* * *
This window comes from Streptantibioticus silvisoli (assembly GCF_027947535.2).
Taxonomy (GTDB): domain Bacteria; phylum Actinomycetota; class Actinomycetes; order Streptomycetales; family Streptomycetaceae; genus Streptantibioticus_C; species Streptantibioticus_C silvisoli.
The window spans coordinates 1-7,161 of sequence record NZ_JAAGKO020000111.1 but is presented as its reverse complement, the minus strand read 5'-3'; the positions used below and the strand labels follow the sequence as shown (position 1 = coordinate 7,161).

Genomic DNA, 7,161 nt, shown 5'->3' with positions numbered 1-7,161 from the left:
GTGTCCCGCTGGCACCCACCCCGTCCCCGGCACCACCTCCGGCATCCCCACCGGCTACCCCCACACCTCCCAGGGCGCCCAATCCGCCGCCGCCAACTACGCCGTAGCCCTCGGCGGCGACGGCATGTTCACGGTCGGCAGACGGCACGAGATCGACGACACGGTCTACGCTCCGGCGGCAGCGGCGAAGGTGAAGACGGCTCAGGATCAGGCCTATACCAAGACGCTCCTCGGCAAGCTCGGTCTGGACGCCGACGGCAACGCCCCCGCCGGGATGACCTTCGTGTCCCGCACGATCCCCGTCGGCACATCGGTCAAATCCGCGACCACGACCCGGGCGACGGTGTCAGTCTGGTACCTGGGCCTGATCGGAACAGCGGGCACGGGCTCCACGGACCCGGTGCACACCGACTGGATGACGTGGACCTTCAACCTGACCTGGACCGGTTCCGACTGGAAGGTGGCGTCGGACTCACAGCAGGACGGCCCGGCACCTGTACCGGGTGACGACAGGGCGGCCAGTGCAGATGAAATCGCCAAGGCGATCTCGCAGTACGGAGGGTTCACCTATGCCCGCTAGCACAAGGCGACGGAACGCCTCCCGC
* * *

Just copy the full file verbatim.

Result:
This window comes from Streptantibioticus silvisoli (assembly GCF_027947535.2).
Taxonomy (GTDB): domain Bacteria; phylum Actinomycetota; class Actinomycetes; order Streptomycetales; family Streptomycetaceae; genus Streptantibioticus_C; species Streptantibioticus_C silvisoli.
The window spans coordinates 1-7,161 of sequence record NZ_JAAGKO020000111.1 but is presented as its reverse complement, the minus strand read 5'-3'; the positions used below and the strand labels follow the sequence as shown (position 1 = coordinate 7,161).

Genomic DNA, 7,161 nt, shown 5'->3' with positions numbered 1-7,161 from the left:
GTGTCCCGCTGGCACCCACCCCGTCCCCGGCACCACCTCCGGCATCCCCACCGGCTACCCCCACACCTCCCAGGGCGCCCAATCCGCCGCCGCCAACTACGCCGTAGCCCTCGGCGGCGACGGCATGTTCACGGTCGGCAGACGGCACGAGATCGACGACACGGTCTACGCTCCGGCGGCAGCGGCGAAGGTGAAGACGGCTCAGGATCAGGCCTATACCAAGACGCTCCTCGGCAAGCTCGGTCTGGACGCCGACGGCAACGCCCCCGCCGGGATGACCTTCGTGTCCCGCACGATCCCCGTCGGCACATCGGTCAAATCCGCGACCACGACCCGGGCGACGGTGTCAGTCTGGTACCTGGGCCTGATCGGAACAGCGGGCACGGGCTCCACGGACCCGGTGCACACCGACTGGATGACGTGGACCTTCAACCTGACCTGGACCGGTTCCGACTGGAAGGTGGCGTCGGACTCACAGCAGGACGGCCCGGCACCTGTACCGGGTGACGACAGGGCGGCCAGTGCAGATGAAATCGCCAAGGCGATCTCGCAGTACGGAGGGTTCACCTATGCCCGCTAGCACAAGGCGACGGAACGCCTCCCGC